You might be able to roll out some low-frequency bumps, but you’ll have an extremely hard time doing anything about reflections apart from just claiming that you meant it to sound like that.
If you still aren’t sure what we mean by reflection noise, try recording yourself rapping or singing in a highly reflective room like your bathroom. Of course, you wouldn’t normally record there, but it gives you an exaggerated example of how irritating the bounce-back can be.
Soundproofing can be a pretty expensive task if you want to go all in. But there are options when it comes to affordably reducing the amount of noise coming in and out of your recording space.
If you have heavy doors, you’re already in a great place. If you have light, hollow doors, then you might consider replacing them if you really want to soundproof your studio.
Otherwise, make sure to seal off the empty spaces underneath and around your doors. This will significantly help shut out the outside world. Strip kits can help tighten up your doors and aren’t too bad on the wallet.
Or you can take it further and install an all-around soundproofing door kit, which will provide even more sound reduction.
Your windows are a major enemy when it comes to soundproofing your studio. Whether you have big, street-facing windows in your apartment or smaller ones in your room, you want to make sure they’re taken care of somehow.
If you’re looking for serious upgrades, we would suggest investing in triple-pane windows, but they’re going to cost you. You could also opt for double glazed glass windows, which are a little more affordable and perform similarly well.
If you’re really balling on a budget, consider a window cover that sits over your existing windows and blocks out most sounds trying to come through. You could get the professional version or find a way to attach a very heavy blanket (or two) to your windows.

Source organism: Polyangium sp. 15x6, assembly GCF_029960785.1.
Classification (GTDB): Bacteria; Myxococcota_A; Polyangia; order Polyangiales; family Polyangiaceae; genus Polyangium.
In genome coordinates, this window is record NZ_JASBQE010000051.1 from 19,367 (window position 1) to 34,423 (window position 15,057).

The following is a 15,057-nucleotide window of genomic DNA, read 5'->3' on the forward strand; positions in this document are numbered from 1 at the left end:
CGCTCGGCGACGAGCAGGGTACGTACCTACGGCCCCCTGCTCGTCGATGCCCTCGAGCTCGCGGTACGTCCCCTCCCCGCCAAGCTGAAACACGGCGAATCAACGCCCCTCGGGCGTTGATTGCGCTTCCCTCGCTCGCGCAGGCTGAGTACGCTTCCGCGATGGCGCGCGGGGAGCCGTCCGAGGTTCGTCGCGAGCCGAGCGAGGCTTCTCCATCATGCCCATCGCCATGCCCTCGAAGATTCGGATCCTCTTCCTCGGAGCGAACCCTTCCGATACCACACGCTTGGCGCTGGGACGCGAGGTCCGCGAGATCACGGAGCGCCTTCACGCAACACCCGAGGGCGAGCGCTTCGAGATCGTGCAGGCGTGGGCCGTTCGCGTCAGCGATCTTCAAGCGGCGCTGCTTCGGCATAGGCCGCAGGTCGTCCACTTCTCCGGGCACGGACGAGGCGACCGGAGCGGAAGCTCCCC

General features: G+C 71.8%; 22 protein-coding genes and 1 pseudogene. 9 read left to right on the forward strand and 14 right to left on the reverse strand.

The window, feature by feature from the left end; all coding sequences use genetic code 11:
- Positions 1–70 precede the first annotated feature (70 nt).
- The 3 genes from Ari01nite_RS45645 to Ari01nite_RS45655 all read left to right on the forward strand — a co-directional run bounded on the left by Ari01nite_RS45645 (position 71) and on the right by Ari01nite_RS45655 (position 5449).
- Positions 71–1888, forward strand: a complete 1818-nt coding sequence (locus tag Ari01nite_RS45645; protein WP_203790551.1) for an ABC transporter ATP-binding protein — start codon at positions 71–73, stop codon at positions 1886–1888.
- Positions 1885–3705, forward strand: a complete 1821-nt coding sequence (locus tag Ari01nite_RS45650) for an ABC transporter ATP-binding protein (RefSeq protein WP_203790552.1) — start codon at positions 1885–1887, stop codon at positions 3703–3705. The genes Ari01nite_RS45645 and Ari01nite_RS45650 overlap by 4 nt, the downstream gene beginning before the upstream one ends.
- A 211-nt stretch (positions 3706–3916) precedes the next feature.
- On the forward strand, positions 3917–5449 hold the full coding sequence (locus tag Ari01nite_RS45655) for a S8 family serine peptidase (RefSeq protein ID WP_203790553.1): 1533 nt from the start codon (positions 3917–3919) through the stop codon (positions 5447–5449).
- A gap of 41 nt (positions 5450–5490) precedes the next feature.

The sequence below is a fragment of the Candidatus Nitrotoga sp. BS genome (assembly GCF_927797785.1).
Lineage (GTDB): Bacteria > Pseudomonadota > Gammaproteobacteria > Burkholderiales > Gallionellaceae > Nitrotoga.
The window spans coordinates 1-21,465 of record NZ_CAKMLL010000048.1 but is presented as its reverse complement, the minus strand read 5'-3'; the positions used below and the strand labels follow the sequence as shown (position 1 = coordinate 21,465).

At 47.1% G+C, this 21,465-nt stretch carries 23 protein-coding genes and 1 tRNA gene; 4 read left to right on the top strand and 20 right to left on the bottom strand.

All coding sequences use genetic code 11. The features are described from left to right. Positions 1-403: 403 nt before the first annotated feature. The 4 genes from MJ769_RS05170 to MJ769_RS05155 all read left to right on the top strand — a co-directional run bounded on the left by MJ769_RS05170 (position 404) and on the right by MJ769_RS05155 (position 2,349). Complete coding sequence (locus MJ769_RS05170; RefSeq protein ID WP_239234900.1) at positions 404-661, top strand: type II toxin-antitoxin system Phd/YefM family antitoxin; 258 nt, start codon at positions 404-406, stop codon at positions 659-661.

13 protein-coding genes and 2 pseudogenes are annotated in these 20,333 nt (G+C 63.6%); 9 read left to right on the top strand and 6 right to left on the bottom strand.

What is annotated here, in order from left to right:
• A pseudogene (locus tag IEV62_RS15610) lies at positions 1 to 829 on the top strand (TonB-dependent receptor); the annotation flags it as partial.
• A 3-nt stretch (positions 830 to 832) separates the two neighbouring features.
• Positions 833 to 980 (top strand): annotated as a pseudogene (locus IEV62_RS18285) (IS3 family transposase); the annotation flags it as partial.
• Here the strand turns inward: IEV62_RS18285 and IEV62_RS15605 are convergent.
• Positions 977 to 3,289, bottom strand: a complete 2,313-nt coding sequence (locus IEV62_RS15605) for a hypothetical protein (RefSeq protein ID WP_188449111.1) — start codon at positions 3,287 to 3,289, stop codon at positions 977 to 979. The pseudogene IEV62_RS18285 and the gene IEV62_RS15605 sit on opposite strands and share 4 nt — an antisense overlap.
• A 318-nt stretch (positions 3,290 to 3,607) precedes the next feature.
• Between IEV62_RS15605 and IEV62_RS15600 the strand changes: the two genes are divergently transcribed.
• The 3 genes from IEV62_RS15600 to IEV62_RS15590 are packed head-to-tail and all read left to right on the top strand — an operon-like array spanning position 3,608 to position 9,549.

Blankets might seem like a good route because you already probably own them, but it isn’t as easy as it looks to get them set up, and they don’t exactly look professional.
Wall space can be tricky because you probably have a lot of it. And depending on if the walls were constructed with an open drywall design or a thick brick layout, you might need some extra help with them.
Again, blankets come to mind for the particularly thrifty engineers. And blankets can certainly help with reflection noise, but they aren’t going to stop much else.
If you were planning a renovation-sized soundproofing project, then a wide stretch of padding would be a great choice. It isn’t too expensive in the grand scheme of things, and you can conceal it if properly installed.
Otherwise, you might investigate foam sound blocks that break up the waves in your room and reduce the amount of noise traveling around, both inside and out.
You wouldn’t necessarily need to cover your entire studio space, and these can really add up if you try to do so. Experiment and find out exactly how many you need in your space to get the results you want.
Soundproofing your space is a majorly important step towards high-quality recordings. You can spend a lot or a little, but the goal is to create a room in which you can create the music you have in your head at the quality that you want it to be.
Whether you purchase new doors or line your walls with foam, any amount of soundproofing is going to increase the quality of your recordings and, therefore, the quality of your music.